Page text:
Is Your Child’s School Bus Safe?

Aside from the social distancing requirements, as school bus accidents make headlines across the country, many parents are questioning the safety of school transportation itself. On average, 131 school-bus related fatalities occur every year, and 17,000 students suffer serious injuries in accidents.

But the problem isn’t as black and white as it may seem.

Bus Stop Accidents on the Rise

Pedestrians are at a much greater risk of injury or fatality in a school bus accident. In fact, 17% of people injured in school bus accidents are pedestrians.

But many cities across the U.S. are seeing a rise in the number of bus stop accidents. In November 2018, a string of injuries and fatalities at bus stops made headlines, but in three of the incidents, the bus driver was not the one who struck the pedestrians.

In Rochester, Indiana, a woman driving a pick-up truck allegedly struck and killed three siblings as they crossed the street to board the bus. According to court records, the woman said she saw the lights, but did not recognize the vehicle as a school bus.

In Tallahassee, Florida, a child was hit by a teenage driver while trying to board the school bus.

More drivers are failing to stop for school buses picking up and dropping off children at bus stops. Some are distracted. Others are in a rush to get to their destination. Regardless of the reason, it’s a tragedy when children are injured or killed while boarding or getting off of a school bus.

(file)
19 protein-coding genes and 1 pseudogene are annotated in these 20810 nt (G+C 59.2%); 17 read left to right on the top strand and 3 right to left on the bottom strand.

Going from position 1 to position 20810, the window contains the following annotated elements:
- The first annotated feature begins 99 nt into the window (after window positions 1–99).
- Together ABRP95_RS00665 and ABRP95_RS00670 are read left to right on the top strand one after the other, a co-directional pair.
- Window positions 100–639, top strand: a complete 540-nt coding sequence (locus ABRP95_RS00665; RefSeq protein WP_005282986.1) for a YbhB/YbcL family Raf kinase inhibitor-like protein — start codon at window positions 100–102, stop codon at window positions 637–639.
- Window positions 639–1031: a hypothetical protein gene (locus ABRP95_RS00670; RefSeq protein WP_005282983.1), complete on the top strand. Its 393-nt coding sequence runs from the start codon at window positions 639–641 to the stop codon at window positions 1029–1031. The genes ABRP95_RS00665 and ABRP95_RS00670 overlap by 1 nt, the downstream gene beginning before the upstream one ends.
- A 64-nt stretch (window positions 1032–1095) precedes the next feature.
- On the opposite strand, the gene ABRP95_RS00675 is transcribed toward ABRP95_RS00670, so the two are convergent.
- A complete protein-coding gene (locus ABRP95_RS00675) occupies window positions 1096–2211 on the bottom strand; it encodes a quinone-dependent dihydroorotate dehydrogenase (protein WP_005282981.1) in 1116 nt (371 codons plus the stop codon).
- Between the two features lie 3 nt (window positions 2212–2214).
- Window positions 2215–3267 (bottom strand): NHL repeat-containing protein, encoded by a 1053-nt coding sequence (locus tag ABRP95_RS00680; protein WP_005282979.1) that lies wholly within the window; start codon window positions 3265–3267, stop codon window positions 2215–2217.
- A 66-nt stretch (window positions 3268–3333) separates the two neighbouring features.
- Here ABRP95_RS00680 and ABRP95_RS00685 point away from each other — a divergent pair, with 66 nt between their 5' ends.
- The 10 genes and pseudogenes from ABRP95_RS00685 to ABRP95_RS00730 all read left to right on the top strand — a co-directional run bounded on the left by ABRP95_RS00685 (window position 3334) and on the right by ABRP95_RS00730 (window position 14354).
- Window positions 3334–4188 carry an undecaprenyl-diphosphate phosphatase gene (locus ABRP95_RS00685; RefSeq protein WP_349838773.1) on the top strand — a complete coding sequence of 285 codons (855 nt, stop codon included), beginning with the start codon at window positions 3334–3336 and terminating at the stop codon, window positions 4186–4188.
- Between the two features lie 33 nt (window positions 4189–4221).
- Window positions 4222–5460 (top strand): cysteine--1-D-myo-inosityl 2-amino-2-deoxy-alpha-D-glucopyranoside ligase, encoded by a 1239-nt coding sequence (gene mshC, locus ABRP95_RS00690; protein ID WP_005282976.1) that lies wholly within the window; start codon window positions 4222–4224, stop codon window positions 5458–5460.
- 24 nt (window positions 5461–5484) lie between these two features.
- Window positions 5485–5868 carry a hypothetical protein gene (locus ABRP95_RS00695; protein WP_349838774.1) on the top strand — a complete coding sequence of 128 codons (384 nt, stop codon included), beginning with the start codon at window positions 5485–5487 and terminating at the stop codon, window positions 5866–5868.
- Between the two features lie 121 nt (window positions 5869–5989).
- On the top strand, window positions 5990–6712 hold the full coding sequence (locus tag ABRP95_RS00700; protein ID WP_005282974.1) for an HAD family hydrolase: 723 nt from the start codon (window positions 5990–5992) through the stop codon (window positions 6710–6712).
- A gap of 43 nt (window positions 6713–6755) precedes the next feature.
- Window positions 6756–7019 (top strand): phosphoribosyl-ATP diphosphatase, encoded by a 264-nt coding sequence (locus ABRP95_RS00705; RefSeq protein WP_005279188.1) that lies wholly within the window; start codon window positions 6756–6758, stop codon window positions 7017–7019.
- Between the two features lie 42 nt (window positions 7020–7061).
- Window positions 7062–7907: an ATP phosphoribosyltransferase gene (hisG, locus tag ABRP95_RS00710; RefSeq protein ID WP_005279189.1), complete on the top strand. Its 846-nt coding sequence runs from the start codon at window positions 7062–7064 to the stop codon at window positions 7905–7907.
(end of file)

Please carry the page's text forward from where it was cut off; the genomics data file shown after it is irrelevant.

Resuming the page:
Large blind spots along the front, rear and sides of the bus make it more difficult for bus drivers and other motorists to see children who may be crossing in these areas. Smaller children are at particularly high risk of injury or death simply because they are harder to see.

Lack of Seat Belts Puts Students at Risk

Injuries and fatalities can also occur because many school buses are not equipped with seatbelts.

About 43% of injuries and 9% of fatalities are to passengers on school buses.

Buses are designed with the idea of “compartmentalization” in mind. Essentially, the idea is that the spacing of seats limits the distance passengers can travel in an accident. Proponents of this idea say the seats absorb the impact and limit the risk of injury the same way a seatbelt would.

But without seatbelts, students can be thrown into other students or the interior of the bus in a collision.

School Hours Put Students at Risk

About 38% of school-bus related accidents occur between 3pm and 4pm. Morning hours, between 7am and 8am, are also dangerous times for school buses.

These are the hours when buses are picking up and dropping off students. But these are also the hours when many motorists are commuting to and from work. Depending on the time of year, it may also be dark during these hours, which makes it even harder to see students who are crossing the street.

School buses are supposed to provide children with safe passage to school, but accidents are more common than parents realize. In this age of corona, parents should drive their kids to the school if they can.